“Actually–” Nicole starts.
“Silence!” snaps Dr. Uncertainty. Nicole is a freshman, so she shuts up. Dr. Uncertainty’s gaze focuses on Diane. “I’ll show you something for your pains.”
Diane’s body inverts. Her bones spin out to wrap around her like a cage. Her muscles lash out like monstrous ropes. Blood rises to fill her field of view. She falls. Her vision turns black.
When she wakes, she is whole again. The world all around her is red and viscous, like a strangely transparent sea of blood. She kneels on a sheaf of moist red-brown ground, like muscle. In the far distance, she can see the gleaming white of bone. Nicole sits next to her.
“Where am I?” Diane says.
Nicole looks apologetic. “I’m sorry I got you into this.”
“Where are we?”
Nicole shrugs. “In the Viscera Universe. It’s like a special magical world inside your own body and blood. It’s not so bad once you get used to it.”
Diane latches onto Nicole’s words like a lifeline. “You’ve been here before.”
“I’ve been in mine,” Nicole says. “It’s where I received my sacred mission to fight the doubts and uncertainties of everyday life and help people find love. I also gained a few special powers and a giant magical flying kitten.”
“Oh,” Diane says. “So, really, being here is good?”
“I’m not sure,” Nicole says. “See, my Viscera Universe had happy singing intestines and a magical knight named Isaac who sometimes gives me the Sword of the Spleen.”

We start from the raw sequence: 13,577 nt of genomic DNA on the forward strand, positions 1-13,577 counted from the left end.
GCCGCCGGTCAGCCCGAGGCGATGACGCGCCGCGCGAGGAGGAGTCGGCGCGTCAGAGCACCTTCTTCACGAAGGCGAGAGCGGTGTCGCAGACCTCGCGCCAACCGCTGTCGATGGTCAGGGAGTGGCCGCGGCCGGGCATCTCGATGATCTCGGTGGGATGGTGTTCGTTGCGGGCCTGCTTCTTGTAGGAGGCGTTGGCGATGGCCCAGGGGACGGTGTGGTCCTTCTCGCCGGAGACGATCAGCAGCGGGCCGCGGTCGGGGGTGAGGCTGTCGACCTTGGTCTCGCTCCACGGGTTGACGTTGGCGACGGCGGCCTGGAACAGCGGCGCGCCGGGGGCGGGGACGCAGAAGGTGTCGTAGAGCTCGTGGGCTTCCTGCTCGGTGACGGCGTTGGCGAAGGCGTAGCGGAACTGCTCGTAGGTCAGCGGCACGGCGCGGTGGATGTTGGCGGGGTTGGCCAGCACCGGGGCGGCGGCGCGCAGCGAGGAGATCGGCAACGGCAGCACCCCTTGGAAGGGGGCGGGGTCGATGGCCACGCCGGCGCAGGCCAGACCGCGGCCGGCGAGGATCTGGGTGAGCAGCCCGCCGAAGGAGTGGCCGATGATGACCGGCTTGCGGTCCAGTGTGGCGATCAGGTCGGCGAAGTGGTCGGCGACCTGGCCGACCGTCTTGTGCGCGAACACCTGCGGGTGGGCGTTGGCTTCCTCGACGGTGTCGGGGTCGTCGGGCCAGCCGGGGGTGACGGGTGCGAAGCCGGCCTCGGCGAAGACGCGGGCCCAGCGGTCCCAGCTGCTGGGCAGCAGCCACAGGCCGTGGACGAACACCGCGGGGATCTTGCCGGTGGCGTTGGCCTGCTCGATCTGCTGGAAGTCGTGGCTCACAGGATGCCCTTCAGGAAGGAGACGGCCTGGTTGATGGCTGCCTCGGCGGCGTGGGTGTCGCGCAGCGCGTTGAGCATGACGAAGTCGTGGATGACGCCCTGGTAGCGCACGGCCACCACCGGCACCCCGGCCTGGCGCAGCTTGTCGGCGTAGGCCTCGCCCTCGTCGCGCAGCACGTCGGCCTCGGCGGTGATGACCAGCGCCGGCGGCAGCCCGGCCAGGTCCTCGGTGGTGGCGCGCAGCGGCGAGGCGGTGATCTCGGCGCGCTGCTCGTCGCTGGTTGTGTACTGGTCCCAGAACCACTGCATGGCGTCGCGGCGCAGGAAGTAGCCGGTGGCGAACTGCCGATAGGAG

“Mm,” Diane says. “Magical knights.”
“Yours, on the other hand, appears to contain sea monsters.”
Nicole gestures. Diane looks. In the distance, something long and slick and muscular wriggles in the sea.
“Oh,” Diane says. Even immersed in a sea of blood, her face loses some of its color.
“It’ll probably spot us soon,” Nicole says. “There are tooth sharks, too. That’s why I can’t call my sword.”
“What can we do?”
Nicole shrugs. “Your body,” she says. “Your call.”
Diane looks around. “It’s sickening,” she says. “The sliding of muscle on muscle, bone on bone.” She taps the muscle floor of the sea, and it quivers. “All the little imperfections. All the filth in it.”
Nicole looks embarrassed. “It’s not any worse than mine,” she says. “And mine’s a blood wonderland. With a magic knight!”
“No,” Diane says. “It’s worse.”
Nicole sighs and kicks off the ground, floating listlessly in the sea of Diane’s blood. “You know what my biggest problem is?” she says.
“I don’t understand Dr. Uncertainty.”
Diane frowns. “That’s your biggest problem?”
“My teacher,” Nicole says, “Slade. She was a white blood cell. She always said, you can’t fight someone unless you understand him. I thought she was wrong. I figured, I’d cut my hand open, draw my sword, and lop off his head. But somehow it’s all gone wrong and I’m trapped inside a hostile Viscera Universe. I don’t know what he’s after. I don’t know where his powers come from. I don’t know why I’m here. And that’s why I’m going to lose.”
Diane laughs. “That’s dorky,” she says. “He wants to make people’s doubts and fears more powerful. Otherwise, he wouldn’t make them into amfibollads and phoboi. His powers come from those doubts and fears, plus the biology lab. He knows the source of your powers, and the source of his own. So we’re here because he wanted to turn your connection to your body against you and plunge you into a dark Viscera Universe. We’re in my body instead because he got the two of us confused. What else could it be?”
Nicole blinks. “That’s reasonable.” She looks around. “So this is a dark Viscera Universe? It’s not the real thing?”
“It’s real,” Diane says, sadly. “I mean, I just have to look. This is me. I don’t know. Maybe if I’d gotten in the right way, I’d have singing intestines and magical knights, but this is honest too. My internal anatomy is something only a medical student could love.”